Cumberland Farms conditions set by board

WESTFIELD – The Conservation Commission approved an order of conditions for the proposed 4,500-square-foot Cumberland Farms convenience store and gas stat ion at the intersection of North and Southampton roads.
The project cleared one of three regulatory hurdles when the commission took that action last week. The Planning Board will resume its review of the site plan, storm water management plan and the usage for a gas station.
The Conservation Commission issued conditions related to both the construction phase of the project and then operation of the convenience store/gas station. The conditions require the builder to submit erosion control plans to prevent damage to the wetlands located along North Road behind the store.
The conditions also require Cumberland Farms to submit incident reports in the event of a fuel spill at the pumps to the commission, annual outfall testing of the drainage system for hydrocarbons and maintenance for the fuel tanks, pumps and sumps , as well as for the drainage system which include facilities to prevent fuel products for being discharged into wetlands.
The store chain will also have to submit a storm water pollution prevention plan to the board for its review and approval.
“The special conditions of the order of conditions mostly pertain to the storm water and discharge into the wetlands,” Conservation Coordinator Karen Leigh said. “The commission is requiring them to post a $20,000 bond because of the sensitivity of the wetland area and because all of the storm water collected on the site is being discharged into those wetlands.”
The commission will also require Cumberland Farms to submit results of all of the state and federal required testing of the underground fuel storage tanks.
The Planning Board members have raised a number of concerns and issues pertaining to the site plan, traffic flow and underground storage tanks. That discussion will continue tomorrow night.
The petitioners said at the March 7, 2013 City Council meeting that a number of amendments have been made to the site -plan, including deletion of a one-way entrance near the intersection of Routes 10 and 202, one of the concerns raised by Planning Board members.
The City Council, during its public hearing for a fuel storage tank license, posed many of the same questions pertaining to installation of two fuel tanks at the proposed Cumberland Farms convenience store as the Planning Board and Conservation Commission.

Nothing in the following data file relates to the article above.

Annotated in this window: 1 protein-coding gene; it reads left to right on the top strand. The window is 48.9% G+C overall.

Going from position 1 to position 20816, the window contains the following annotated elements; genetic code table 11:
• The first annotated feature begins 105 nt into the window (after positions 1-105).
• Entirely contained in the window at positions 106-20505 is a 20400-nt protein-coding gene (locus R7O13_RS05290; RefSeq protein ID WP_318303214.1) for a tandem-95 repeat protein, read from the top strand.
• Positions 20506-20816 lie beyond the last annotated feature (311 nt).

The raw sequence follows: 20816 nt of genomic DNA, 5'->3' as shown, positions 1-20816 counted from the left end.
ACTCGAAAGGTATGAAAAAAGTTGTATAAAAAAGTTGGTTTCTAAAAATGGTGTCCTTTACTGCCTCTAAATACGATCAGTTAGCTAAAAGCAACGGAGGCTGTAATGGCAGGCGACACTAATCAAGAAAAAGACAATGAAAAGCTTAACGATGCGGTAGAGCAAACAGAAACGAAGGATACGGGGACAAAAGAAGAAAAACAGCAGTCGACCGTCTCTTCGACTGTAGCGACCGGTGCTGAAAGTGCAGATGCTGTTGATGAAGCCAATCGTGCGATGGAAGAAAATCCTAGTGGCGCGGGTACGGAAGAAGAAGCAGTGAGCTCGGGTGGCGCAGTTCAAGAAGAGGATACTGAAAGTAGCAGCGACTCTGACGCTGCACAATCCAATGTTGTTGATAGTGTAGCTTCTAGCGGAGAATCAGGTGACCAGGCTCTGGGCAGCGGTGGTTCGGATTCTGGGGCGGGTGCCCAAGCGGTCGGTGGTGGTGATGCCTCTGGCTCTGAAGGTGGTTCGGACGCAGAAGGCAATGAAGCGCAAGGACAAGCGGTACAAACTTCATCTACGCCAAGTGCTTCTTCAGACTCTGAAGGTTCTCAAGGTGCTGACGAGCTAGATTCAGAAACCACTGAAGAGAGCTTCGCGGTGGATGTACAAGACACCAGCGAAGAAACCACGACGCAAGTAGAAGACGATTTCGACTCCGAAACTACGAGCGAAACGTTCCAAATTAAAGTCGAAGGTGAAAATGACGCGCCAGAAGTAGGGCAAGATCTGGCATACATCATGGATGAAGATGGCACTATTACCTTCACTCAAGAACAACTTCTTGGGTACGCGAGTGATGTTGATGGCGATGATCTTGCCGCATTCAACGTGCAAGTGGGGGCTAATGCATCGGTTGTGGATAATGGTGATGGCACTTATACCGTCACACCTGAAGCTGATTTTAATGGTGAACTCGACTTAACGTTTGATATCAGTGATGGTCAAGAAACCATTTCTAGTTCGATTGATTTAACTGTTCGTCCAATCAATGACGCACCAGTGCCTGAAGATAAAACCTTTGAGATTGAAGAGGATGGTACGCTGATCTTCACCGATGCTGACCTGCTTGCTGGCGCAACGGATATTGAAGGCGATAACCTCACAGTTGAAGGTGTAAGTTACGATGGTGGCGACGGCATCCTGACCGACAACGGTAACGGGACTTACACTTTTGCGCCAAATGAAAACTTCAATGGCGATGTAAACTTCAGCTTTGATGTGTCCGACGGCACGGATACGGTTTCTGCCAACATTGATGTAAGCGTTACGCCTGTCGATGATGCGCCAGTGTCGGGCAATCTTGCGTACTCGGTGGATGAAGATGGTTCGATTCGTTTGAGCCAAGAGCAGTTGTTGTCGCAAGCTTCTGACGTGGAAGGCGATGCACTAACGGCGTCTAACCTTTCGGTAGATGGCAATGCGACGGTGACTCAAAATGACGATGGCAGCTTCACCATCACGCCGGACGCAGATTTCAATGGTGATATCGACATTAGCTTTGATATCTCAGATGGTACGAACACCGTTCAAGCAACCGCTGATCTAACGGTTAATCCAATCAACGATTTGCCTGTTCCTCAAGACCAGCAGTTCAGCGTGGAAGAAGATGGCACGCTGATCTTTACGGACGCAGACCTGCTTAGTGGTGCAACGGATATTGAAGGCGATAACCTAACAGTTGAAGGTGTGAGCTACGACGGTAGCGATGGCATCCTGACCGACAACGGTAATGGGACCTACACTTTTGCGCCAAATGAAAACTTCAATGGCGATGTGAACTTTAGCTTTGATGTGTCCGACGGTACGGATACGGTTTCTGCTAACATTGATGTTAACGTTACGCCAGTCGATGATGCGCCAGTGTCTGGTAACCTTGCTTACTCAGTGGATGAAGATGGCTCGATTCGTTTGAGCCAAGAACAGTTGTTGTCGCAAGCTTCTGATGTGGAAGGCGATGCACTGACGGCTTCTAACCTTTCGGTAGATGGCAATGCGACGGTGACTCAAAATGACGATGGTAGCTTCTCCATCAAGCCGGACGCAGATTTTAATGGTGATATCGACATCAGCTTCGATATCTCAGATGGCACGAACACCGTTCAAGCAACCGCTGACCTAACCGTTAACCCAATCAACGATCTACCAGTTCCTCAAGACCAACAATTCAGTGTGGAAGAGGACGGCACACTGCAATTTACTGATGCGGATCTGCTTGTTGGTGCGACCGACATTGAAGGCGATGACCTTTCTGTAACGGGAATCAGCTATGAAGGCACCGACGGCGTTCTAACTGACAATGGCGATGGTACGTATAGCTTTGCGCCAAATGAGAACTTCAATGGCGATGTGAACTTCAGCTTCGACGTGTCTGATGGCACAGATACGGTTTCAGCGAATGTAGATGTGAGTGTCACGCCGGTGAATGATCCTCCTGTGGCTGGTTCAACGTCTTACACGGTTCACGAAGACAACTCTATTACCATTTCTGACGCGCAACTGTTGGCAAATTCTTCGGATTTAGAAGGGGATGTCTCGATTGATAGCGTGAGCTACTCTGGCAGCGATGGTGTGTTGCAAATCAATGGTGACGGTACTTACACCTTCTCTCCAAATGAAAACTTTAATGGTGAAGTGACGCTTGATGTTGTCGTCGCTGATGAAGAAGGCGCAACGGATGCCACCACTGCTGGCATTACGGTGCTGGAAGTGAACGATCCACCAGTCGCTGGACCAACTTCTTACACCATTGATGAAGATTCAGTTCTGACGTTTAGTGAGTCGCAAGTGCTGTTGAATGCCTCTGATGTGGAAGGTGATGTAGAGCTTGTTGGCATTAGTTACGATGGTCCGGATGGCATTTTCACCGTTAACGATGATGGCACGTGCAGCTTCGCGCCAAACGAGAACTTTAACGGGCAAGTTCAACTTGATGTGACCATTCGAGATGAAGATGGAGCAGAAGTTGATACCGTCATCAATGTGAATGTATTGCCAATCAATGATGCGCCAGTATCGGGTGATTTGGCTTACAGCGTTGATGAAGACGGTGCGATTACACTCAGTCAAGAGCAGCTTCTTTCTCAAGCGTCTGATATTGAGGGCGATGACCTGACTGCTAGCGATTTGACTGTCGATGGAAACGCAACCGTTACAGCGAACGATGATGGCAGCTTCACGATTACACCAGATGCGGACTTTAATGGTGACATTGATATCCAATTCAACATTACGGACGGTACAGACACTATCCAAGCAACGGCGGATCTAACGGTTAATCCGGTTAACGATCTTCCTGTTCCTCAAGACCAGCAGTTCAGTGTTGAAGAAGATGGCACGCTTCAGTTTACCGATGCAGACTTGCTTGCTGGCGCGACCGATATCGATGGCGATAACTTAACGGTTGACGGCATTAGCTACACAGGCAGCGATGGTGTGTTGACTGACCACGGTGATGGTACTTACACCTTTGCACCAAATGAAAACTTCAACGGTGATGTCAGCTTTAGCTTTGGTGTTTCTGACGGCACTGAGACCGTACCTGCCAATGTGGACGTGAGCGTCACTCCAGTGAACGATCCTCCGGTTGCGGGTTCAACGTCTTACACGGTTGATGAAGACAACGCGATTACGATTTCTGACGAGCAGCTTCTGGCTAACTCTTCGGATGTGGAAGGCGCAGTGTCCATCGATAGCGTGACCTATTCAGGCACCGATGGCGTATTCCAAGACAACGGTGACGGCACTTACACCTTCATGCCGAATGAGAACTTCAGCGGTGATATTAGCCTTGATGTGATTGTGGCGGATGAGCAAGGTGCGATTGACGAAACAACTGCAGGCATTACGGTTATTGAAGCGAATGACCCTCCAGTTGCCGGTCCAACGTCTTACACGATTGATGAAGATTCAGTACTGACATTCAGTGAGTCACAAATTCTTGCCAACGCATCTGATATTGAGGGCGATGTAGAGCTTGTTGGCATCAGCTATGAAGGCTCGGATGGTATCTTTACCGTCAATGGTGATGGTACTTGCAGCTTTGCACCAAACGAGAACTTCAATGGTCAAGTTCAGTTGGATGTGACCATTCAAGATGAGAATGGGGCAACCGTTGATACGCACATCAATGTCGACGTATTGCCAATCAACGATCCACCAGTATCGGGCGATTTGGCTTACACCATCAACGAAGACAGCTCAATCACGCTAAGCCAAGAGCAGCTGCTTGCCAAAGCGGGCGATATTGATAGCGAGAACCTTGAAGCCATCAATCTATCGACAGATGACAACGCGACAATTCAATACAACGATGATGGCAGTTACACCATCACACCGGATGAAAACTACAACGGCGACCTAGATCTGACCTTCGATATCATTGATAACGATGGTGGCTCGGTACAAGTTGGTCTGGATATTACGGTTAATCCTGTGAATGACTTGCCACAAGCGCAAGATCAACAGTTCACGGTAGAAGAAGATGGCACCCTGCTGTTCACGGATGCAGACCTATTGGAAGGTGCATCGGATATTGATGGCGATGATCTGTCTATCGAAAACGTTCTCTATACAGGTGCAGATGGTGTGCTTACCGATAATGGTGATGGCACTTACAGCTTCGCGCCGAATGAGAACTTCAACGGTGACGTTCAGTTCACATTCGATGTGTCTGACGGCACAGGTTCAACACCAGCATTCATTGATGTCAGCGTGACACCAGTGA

Details of the project were presented by Attorney Thomas Murphy and Project Manager Patrick O’Leary, P.E. of Vanasse Hangen Brustlin (VHB) and on behalf of the developer, First Hartford Realty Corp., of Manchester, Conn., which will sell the land and building, when completed, to Cumberland Farms Corporation.
The application pending before the City Council is for the two underground fuel tanks that will store 32,000 gallons of gasoline and 8,000 gallons of diesel fuel.
William E. Baird of Web Engineering Associates, Inc. of Norwell, the engineer who preformed a peer review of the tank design and installation, presented the technical details of the proposed tank installation and answered questions raised by council members about the reliability of the double-hulled tanks.
The developer is seeking approval of a site plan and storm water management plan, permits needed to construct a 4,500 store with 26 parking spaces and five fuel islands with a total of 10 fueling positions, two for diesel and eight for gasoline dispensing. The facility will be constructed on 1.17 acres of land that is now a primarily wooded and undeveloped site.
O’Leary said the site is near the Arm Brook wetland, but not in the resource area of that wetland and that while it is in proximity to the Barnes Aquifer protection district, the property is not included in the district.
At-large Councilor John J. Beltrandi III, chairman of the License Committee which is reviewing the storage tank permit application, said his committee is seeking input from both the Conservation Commission and Planning Board.
“The permit for the tanks is our only part of this,” Beltrandi said, “so I’m waiting for those boards to complete their reviews so we can get guidance from their decisions. Those boards are dealing with the environmental issues, aquifer protection and other issues.”
“We’ll see what is going on with those boards,” he said, “then we may bring Cumberland Farms into the License Committee if we have more questions. I want to make sure we’re doing the right thing.”

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